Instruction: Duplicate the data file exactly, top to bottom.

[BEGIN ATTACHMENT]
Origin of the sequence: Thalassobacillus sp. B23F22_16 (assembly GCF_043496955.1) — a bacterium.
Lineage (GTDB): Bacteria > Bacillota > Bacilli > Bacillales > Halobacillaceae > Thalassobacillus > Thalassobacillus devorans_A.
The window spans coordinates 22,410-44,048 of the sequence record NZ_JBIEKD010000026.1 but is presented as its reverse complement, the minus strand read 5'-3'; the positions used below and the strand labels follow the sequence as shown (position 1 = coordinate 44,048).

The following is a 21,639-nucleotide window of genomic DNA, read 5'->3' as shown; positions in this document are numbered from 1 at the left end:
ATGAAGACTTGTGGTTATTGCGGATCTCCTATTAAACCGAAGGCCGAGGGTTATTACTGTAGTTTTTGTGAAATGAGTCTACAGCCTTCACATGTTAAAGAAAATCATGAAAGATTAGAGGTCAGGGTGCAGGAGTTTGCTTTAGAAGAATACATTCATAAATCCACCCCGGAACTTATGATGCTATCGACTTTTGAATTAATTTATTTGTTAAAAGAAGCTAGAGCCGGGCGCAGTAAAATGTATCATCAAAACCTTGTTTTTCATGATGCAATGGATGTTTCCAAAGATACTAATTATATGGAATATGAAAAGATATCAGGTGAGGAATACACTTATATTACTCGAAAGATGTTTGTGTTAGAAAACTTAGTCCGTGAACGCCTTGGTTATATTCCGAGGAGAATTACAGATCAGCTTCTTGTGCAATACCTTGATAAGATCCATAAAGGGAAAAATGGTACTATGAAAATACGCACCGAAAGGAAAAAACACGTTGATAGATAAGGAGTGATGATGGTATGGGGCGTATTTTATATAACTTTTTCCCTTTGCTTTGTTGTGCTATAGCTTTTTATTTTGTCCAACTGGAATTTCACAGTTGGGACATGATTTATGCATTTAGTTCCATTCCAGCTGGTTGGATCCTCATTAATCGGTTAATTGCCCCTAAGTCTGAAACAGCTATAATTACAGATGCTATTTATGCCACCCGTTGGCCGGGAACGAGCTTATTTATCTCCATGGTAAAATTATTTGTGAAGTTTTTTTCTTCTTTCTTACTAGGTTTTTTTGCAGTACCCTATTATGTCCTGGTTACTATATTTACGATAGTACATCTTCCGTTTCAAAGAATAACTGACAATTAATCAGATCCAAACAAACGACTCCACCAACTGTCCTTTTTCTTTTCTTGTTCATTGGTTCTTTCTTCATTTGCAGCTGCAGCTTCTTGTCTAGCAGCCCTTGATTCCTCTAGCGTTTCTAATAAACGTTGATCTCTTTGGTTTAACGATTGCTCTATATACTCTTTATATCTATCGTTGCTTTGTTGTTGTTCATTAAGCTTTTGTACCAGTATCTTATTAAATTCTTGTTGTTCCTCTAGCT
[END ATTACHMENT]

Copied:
Origin of the sequence: Thalassobacillus sp. B23F22_16 (assembly GCF_043496955.1) — a bacterium.
Lineage (GTDB): Bacteria > Bacillota > Bacilli > Bacillales > Halobacillaceae > Thalassobacillus > Thalassobacillus devorans_A.
The window spans coordinates 22,410-44,048 of the sequence record NZ_JBIEKD010000026.1 but is presented as its reverse complement, the minus strand read 5'-3'; the positions used below and the strand labels follow the sequence as shown (position 1 = coordinate 44,048).

The following is a 21,639-nucleotide window of genomic DNA, read 5'->3' as shown; positions in this document are numbered from 1 at the left end:
ATGAAGACTTGTGGTTATTGCGGATCTCCTATTAAACCGAAGGCCGAGGGTTATTACTGTAGTTTTTGTGAAATGAGTCTACAGCCTTCACATGTTAAAGAAAATCATGAAAGATTAGAGGTCAGGGTGCAGGAGTTTGCTTTAGAAGAATACATTCATAAATCCACCCCGGAACTTATGATGCTATCGACTTTTGAATTAATTTATTTGTTAAAAGAAGCTAGAGCCGGGCGCAGTAAAATGTATCATCAAAACCTTGTTTTTCATGATGCAATGGATGTTTCCAAAGATACTAATTATATGGAATATGAAAAGATATCAGGTGAGGAATACACTTATATTACTCGAAAGATGTTTGTGTTAGAAAACTTAGTCCGTGAACGCCTTGGTTATATTCCGAGGAGAATTACAGATCAGCTTCTTGTGCAATACCTTGATAAGATCCATAAAGGGAAAAATGGTACTATGAAAATACGCACCGAAAGGAAAAAACACGTTGATAGATAAGGAGTGATGATGGTATGGGGCGTATTTTATATAACTTTTTCCCTTTGCTTTGTTGTGCTATAGCTTTTTATTTTGTCCAACTGGAATTTCACAGTTGGGACATGATTTATGCATTTAGTTCCATTCCAGCTGGTTGGATCCTCATTAATCGGTTAATTGCCCCTAAGTCTGAAACAGCTATAATTACAGATGCTATTTATGCCACCCGTTGGCCGGGAACGAGCTTATTTATCTCCATGGTAAAATTATTTGTGAAGTTTTTTTCTTCTTTCTTACTAGGTTTTTTTGCAGTACCCTATTATGTCCTGGTTACTATATTTACGATAGTACATCTTCCGTTTCAAAGAATAACTGACAATTAATCAGATCCAAACAAACGACTCCACCAACTGTCCTTTTTCTTTTCTTGTTCATTGGTTCTTTCTTCATTTGCAGCTGCAGCTTCTTGTCTAGCAGCCCTTGATTCCTCTAGCGTTTCTAATAAACGTTGATCTCTTTGGTTTAACGATTGCTCTATATACTCTTTATATCTATCGTTGCTTTGTTGTTGTTCATTAAGCTTTTGTACCAGTATCTTATTAAATTCTTGTTGTTCCTCTAGCT